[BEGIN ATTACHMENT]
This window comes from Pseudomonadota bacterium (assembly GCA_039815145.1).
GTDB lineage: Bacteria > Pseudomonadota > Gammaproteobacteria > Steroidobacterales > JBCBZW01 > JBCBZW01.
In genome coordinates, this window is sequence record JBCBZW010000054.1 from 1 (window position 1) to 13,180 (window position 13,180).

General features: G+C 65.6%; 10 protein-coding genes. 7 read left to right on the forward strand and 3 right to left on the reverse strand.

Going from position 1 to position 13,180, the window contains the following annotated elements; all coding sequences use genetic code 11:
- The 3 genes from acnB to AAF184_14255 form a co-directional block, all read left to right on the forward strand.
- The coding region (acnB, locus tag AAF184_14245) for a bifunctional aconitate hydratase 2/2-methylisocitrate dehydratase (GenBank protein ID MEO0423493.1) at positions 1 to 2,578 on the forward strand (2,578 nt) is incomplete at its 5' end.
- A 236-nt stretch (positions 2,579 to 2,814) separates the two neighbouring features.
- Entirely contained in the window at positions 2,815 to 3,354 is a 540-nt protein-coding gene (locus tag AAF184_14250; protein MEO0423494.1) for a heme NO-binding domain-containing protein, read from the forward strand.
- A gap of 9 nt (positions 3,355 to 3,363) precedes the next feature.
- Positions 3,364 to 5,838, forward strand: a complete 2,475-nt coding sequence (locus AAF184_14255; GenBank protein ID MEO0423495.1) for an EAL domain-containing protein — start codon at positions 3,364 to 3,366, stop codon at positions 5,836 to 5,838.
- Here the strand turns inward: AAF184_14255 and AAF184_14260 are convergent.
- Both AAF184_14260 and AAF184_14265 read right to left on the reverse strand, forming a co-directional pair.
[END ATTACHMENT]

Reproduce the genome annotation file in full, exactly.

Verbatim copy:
This window comes from Pseudomonadota bacterium (assembly GCA_039815145.1).
GTDB lineage: Bacteria > Pseudomonadota > Gammaproteobacteria > Steroidobacterales > JBCBZW01 > JBCBZW01.
In genome coordinates, this window is sequence record JBCBZW010000054.1 from 1 (window position 1) to 13,180 (window position 13,180).

General features: G+C 65.6%; 10 protein-coding genes. 7 read left to right on the forward strand and 3 right to left on the reverse strand.

Going from position 1 to position 13,180, the window contains the following annotated elements; all coding sequences use genetic code 11:
- The 3 genes from acnB to AAF184_14255 form a co-directional block, all read left to right on the forward strand.
- The coding region (acnB, locus tag AAF184_14245) for a bifunctional aconitate hydratase 2/2-methylisocitrate dehydratase (GenBank protein ID MEO0423493.1) at positions 1 to 2,578 on the forward strand (2,578 nt) is incomplete at its 5' end.
- A 236-nt stretch (positions 2,579 to 2,814) separates the two neighbouring features.
- Entirely contained in the window at positions 2,815 to 3,354 is a 540-nt protein-coding gene (locus tag AAF184_14250; protein MEO0423494.1) for a heme NO-binding domain-containing protein, read from the forward strand.
- A gap of 9 nt (positions 3,355 to 3,363) precedes the next feature.
- Positions 3,364 to 5,838, forward strand: a complete 2,475-nt coding sequence (locus AAF184_14255; GenBank protein ID MEO0423495.1) for an EAL domain-containing protein — start codon at positions 3,364 to 3,366, stop codon at positions 5,836 to 5,838.
- Here the strand turns inward: AAF184_14255 and AAF184_14260 are convergent.
- Both AAF184_14260 and AAF184_14265 read right to left on the reverse strand, forming a co-directional pair.